Hospitals Under Ransomware Attack Can Only See Critical Patients

Hospital Ransomware Featured

It’s no surprise that hospitals are under constant cyber-attack. Criminals want to breach these critical places because they know their demands will be better met. We saw a wave of ransomware attacks in 2017 that targeted hospitals, shutting down their systems until their ransom was paid.

Unfortunately, such attacks aren’t a thing of the past. Recently, we’ve seen a wave of new attacks against a hospital that left it unable to take in any patients that aren’t in a critical condition.

What Happened?

Hospital Ransomware Bed

Earlier this week, ransomware tore through ten hospitals in total. Three of these hospitals were in Alabama, and seven were in Australia.

In Alabama, the affected hospitals were the DCH Regional Medical Center, Northport Medical Center, and Fayette Medical Center. The breach was so bad, the hospitals could not operate unless the patients were in desperate need of medical care.

Any ambulances responding to calls had to redirect patients to different hospitals, which added time between the 911 call and getting into the emergency room.

Those already within the ER of the affected hospitals had an uncertain future. If they managed to stabilize, they could be moved to another hospital to make room for emergencies.

DCH went on record with the following: “A criminal is limiting our ability to use our computer systems in exchange for an as-yet-unknown payment. Our hospitals have implemented our emergency procedures to ensure safe and efficient operations in the event technology dependent on computers is not available.”

Meanwhile, the seven hospitals in Australia were also performing similar patient transfers. There is no news yet on whether these two attacks are connected, but it’s a reminder on how hospitals come under attack from cyber-criminals.

Why Do Ransomware Developers Target Hospitals?

Hospital Ransomware Locked

It may seem cold-blooded for ransomware developers to put lives at risk, and you wouldn’t be wrong. In fact, the fact that ransomware can endanger lives is why malware distributors target hospitals in the first place.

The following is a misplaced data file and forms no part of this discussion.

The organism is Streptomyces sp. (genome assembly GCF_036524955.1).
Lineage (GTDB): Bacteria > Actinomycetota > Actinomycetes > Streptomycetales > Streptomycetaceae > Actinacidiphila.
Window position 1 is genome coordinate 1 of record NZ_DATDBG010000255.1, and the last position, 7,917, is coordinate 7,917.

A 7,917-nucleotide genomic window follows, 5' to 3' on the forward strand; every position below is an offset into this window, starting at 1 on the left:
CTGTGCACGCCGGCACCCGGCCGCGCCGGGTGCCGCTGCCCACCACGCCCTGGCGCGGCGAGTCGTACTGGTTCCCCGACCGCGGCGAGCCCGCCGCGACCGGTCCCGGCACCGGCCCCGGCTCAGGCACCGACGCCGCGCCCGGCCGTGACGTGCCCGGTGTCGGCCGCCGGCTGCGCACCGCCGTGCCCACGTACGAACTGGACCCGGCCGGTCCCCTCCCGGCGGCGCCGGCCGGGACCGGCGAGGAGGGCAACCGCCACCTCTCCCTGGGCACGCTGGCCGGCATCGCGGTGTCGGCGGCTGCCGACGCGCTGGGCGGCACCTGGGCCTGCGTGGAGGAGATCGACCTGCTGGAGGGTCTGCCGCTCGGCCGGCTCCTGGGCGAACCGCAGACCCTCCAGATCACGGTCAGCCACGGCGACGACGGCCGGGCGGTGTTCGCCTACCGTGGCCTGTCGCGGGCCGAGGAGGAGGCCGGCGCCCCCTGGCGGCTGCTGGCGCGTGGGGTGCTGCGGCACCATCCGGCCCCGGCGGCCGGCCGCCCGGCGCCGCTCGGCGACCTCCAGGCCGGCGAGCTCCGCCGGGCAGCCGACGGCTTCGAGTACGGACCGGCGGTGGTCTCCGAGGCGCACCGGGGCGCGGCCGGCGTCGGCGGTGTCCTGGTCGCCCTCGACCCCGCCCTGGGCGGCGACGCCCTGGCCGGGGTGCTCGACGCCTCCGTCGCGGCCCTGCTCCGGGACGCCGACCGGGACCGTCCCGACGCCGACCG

One of the biggest problems ransomware developers have is getting their payout. These days, people are wiser to the effects of ransomware and can even revert their PC back to normal using specialist advice. Even if the ransomware can’t be removed, the victim may be unwilling to pay if all they’re losing are video game save files and their browser bookmarks.

As such, a ransomware developer needs to hit sensitive data centers to force the victims to pay up ASAP. This includes hospitals, who are known for paying the ransom to get things back on track.

How Can Hackers Break into Hospital Systems So Easily?

Hospital Ransomware Security

The problem is, the sensitive nature of hospitals means that they’re less likely to make changes to their systems. For them, if it works, it works; making an upgrade may introduce new bugs into the system, which could cost lives.

Some hospitals still run Windows XP for this reason. Unfortunately, while their critical software runs well, the operating system’s core security is heavily flawed. This makes it hard for hospitals to keep themselves protected.

Holding Lives at Ransom

Hospital-based cyber-attacks are cruel, but it’s that edge that hackers depend on for a huge payout. Combined with the weak security that hospitals typically have, you can see why the healthcare system is a big target for cybercriminals.

Do you think hospitals should upgrade their systems for security? Or is the existing groundwork too fragile to disturb? Let us know below.

Simon Batt Simon Batt

Simon Batt is a Computer Science graduate with a passion for cybersecurity.


  1. “Do you think hospitals should upgrade their systems for security?”
    Of course hospitals must upgrade their security. Maybe they should hire some of these ransomware creators.